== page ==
In recent months, the U.S. Occupational Safety and Health Administration (OSHA) has issued several guidance documents to aid employers in addressing COVID-19 issues in the workplace. In May, we reported to you that OSHA had issued guidelines for determining whether a COVID-19 illness should be reported ("Revised Enforcement Guidance for Recording Cases of Coronavirus Disease 2019 (COVID-19)"), and in June, we reported to you that OSHA had issued an emergency temporary standard limited to employers and workers in the healthcare industry ("OSHA COVID-19 Healthcare ETS Fact Sheet"). Later that month, we reported to you that OSHA had issued broader guidelines for returning employees safely to workplaces deemed by local authorities as “non-essential businesses” ("Guidance on Returning to Work"). Now, OSHA has issued guidance aimed primarily at the protection of unvaccinated workers.
On July 27, 2021, the U.S. Centers for Disease Control and Prevention (CDC) issued its own new guidance ("Guidance for Implementing COVID-19 Prevention Strategies in the Context of Varying Community Transmission Levels and Vaccination Coverage"), which recommended vaccination first as the most effective means to control the spread of disease. This guidance also recommended, particularly in light of the spread of the more transmissible Delta variant, that all unvaccinated persons wear masks in public indoor settings; that fully vaccinated persons wear masks in public indoor settings in areas of substantial or high transmission; and that fully vaccinated persons consider wearing a mask in public indoor settings, regardless of transmission level, if they or someone in their household has a compromised immune system, is at increased risk for severe disease, or is unvaccinated (including children under age 12 who are currently ineligible for vaccination). The CDC
also recommended that anyone exposed to someone suspected of being infected should get tested 3-5 days after exposure and should wear a mask for 14 days or until a test comes back negative.
In response, on August 13, 2021, OSHA issued an update to "Protecting Workers: Guidance on Mitigating and Preventing the Spread of COVID-19 in the Workplace," which it summarized in a trade release. Similar to the CDC, OSHA now recommends that in the workplace:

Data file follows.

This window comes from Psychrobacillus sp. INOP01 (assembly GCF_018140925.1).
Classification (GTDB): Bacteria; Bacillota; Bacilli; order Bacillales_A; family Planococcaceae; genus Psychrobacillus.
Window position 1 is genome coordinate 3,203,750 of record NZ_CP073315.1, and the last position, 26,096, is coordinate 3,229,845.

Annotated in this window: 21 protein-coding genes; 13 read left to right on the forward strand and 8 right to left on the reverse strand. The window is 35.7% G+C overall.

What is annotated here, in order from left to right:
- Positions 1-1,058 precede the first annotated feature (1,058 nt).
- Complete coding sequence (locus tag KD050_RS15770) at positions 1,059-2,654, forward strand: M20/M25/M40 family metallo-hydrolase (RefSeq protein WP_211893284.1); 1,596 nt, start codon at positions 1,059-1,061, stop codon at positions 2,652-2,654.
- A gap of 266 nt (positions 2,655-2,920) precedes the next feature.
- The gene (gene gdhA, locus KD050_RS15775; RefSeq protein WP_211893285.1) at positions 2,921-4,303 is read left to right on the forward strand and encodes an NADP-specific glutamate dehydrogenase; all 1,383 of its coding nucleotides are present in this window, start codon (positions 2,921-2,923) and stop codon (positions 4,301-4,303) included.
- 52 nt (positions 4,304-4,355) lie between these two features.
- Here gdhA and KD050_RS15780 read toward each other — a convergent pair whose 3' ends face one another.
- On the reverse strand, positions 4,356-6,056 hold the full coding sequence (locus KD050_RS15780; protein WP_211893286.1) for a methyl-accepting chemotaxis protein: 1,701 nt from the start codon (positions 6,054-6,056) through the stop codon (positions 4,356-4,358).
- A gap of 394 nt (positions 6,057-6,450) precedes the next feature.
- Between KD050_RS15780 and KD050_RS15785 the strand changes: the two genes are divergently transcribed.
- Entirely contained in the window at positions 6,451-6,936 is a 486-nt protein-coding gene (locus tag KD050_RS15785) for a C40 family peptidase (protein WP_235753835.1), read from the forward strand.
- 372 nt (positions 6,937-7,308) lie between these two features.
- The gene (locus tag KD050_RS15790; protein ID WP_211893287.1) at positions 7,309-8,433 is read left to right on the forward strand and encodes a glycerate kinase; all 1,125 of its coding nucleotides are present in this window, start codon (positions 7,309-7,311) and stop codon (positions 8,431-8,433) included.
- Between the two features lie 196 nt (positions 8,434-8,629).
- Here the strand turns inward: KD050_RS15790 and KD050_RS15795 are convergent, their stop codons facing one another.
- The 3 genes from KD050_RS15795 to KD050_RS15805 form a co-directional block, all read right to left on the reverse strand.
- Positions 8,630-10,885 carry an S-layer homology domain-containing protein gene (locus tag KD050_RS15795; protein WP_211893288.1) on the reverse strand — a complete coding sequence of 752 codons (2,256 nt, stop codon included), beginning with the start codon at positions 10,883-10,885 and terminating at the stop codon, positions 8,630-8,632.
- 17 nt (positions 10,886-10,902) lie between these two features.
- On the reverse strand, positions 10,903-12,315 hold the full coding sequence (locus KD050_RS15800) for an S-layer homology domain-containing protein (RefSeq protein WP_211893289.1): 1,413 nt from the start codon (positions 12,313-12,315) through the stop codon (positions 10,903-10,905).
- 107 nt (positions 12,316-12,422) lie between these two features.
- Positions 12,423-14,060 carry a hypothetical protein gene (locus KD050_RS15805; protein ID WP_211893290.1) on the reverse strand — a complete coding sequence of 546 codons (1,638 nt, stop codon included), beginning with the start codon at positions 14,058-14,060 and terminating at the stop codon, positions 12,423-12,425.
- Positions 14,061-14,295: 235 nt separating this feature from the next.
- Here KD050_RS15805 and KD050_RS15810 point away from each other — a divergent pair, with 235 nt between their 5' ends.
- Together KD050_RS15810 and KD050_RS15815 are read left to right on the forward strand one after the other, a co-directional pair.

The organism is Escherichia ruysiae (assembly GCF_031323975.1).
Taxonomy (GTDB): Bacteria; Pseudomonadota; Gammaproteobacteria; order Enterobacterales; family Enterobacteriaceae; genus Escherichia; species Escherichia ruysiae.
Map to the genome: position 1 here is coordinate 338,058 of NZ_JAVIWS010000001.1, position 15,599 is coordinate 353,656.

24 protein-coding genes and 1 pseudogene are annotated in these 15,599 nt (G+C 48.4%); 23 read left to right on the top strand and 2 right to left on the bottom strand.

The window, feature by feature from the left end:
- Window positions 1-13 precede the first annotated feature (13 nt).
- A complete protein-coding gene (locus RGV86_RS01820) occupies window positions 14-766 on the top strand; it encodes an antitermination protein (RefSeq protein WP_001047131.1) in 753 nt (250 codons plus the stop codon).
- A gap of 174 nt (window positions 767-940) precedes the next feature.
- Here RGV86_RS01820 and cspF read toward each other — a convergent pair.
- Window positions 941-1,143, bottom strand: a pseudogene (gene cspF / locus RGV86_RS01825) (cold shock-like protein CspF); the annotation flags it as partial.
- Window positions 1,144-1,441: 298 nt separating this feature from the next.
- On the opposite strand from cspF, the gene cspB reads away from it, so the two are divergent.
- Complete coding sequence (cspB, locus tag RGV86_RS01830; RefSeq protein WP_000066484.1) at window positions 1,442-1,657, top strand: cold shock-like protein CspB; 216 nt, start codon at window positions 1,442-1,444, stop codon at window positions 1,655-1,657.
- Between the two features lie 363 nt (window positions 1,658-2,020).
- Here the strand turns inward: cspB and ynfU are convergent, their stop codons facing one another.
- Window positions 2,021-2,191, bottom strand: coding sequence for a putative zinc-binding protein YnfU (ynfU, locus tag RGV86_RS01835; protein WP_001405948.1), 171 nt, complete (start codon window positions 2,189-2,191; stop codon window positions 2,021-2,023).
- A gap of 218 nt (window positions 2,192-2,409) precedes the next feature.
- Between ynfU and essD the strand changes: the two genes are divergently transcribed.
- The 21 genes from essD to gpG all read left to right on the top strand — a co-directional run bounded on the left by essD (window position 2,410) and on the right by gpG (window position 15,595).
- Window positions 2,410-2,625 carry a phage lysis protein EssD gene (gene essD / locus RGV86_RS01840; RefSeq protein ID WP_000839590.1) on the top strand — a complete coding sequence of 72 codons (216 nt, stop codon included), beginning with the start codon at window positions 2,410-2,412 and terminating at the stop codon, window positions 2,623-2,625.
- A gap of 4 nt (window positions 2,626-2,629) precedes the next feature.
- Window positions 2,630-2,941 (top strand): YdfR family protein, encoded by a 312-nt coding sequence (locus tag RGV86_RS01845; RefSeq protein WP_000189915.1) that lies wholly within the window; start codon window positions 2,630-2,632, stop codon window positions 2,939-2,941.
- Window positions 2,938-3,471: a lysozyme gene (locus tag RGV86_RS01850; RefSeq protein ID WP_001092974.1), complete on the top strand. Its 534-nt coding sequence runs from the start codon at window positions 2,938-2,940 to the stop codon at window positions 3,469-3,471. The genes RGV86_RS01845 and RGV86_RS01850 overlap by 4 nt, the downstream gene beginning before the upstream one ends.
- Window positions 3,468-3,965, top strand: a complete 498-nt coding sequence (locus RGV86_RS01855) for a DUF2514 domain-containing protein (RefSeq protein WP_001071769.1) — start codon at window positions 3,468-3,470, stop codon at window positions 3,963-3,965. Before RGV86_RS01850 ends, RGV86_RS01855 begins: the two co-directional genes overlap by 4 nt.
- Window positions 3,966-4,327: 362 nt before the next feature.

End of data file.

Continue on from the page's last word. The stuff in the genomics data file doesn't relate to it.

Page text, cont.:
- fully vaccinated workers in areas of substantial or high community transmission should wear masks in order to protect unvaccinated workers;
- fully vaccinated workers who have close contacts with people with coronavirus should wear masks for up to 14 days unless they have a negative coronavirus test at least 3-5 days after such contact; and
- for higher-risk workplaces like manufacturing; meat, seafood, and poultry processing; high-volume retail and grocery; and agricultural processing settings:
a. arrival, departure and break times be staggered;
b. mask use be increased among unvaccinated workers and vaccinated
workers in high transmission areas;
c. visual cues be placed to remind people to socially distance; and
d. where possible, ventilation be improved.
The updated guidance
also includes recommendations for high-volume retail workplaces (including increased mask use, physical distancing and limitation of contact between unvaccinated and other at-risk persons), employer provided buses and vans (including increased mask use, limiting the number of unvaccinated persons in a vehicle and opening windows). Like the CDC, OSHA continues to recommend vaccination as the most effective way to prevent the spread of disease, but the new guidance is intended to provide more protection for workers in higher-risk workplaces with mixed vaccination status workers and workers in places where there is often prolonged close contact with other workers and/or non-workers.
Employers should revisit their COVID-19 plans and processes and update them based on the new guidance discussed
above. If your company would like assistance in this matter, Calfee’s safety professionals in its Labor and Employment and Environmental practice groups are available for consultation.